Insurgent Iraq: Al Zarqawi and the New Generation

***** Insurgent Iraq: Al Zarqawi and the New Generation. By Loretta Napoleoni; published by Seven Stories Press, (Web); 288 pages; $15.95.

Not a day goes by when Western media fail to mention a new attack or insurgency in Iraq, Afghanistan, or elsewhere. Especially in Iraq, attacks have been substantial for so long that the current generation of Iraqi insurgents merits serious study by itself. Loretta Napoleoni does this well.

In December 2004, Osama bin Laden recognized Abu Mos’ab al Zarqawi as the head of al Qaeda in Iraq. Napoleoni explores al Zarqawi’s history and motivation, shedding light on the man known primarily for orchestrating and videotaping horrific beheadings.

Born in 1966, al Zarqawi was trouble from the start—a rebellious youth, a gang member, an inmate. His imprisonment is said to have initiated his radicalization to what he is today.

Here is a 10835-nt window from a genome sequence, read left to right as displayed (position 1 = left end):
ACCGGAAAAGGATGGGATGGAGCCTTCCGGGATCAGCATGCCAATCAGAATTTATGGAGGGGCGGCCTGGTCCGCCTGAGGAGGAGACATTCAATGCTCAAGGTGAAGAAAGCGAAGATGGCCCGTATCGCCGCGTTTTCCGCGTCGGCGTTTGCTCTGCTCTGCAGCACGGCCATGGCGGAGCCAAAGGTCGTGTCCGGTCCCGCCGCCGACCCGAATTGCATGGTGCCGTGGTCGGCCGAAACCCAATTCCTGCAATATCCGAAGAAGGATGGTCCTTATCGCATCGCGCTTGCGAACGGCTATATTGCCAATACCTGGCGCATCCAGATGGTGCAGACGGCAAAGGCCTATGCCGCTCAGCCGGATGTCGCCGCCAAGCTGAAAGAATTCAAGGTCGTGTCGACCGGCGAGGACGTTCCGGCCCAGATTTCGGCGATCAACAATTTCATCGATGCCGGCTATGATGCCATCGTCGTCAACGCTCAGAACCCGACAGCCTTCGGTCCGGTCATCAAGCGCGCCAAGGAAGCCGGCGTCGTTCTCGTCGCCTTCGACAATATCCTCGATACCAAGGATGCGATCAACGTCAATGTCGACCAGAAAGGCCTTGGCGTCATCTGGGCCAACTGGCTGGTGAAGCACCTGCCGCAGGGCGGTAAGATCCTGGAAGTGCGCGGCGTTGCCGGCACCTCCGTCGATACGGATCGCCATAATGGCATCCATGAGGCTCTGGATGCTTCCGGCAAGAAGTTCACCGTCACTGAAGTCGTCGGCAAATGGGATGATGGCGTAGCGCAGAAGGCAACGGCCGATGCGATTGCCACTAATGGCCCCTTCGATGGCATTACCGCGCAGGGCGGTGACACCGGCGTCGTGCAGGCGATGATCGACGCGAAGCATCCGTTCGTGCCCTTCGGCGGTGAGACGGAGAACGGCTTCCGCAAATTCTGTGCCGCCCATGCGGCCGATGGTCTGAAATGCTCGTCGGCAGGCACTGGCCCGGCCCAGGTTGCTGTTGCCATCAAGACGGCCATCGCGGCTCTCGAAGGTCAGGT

Why is he such a powerful and well-known figure today, perhaps on the verge of eclipsing Osama bin Laden? Napoleoni suggests that Colin Powell’s 2003 speech to the United Nations about the connection between Saddam Hussein and bin Laden sparked his popularity. In fact, Napoleoni says, there was no link, and that bin Laden had a limited following in Iraq. Now, the more Western newspapers demonize al Zarqawi and exaggerate his exploits, the more popular he becomes. Some call him the Arab Zorro.

Although Napoleoni’s personal opinions seep through, Insurgent Iraq is an important piece of scholarship. The information is clear and well organized, and the discussion is excellent. A glossary, chronology, bibliography, and endnotes make this book a fine resource for security professionals with operations in Iraq or who are studying the Iraqi insurgency.

Reviewer: Adrian A. Barnie, CPP, CFE (Certified Fraud Examiner), is with the Anti-Money Laundering Unit of KeyBank in Cleveland, Ohio. He is a member of ASIS International.



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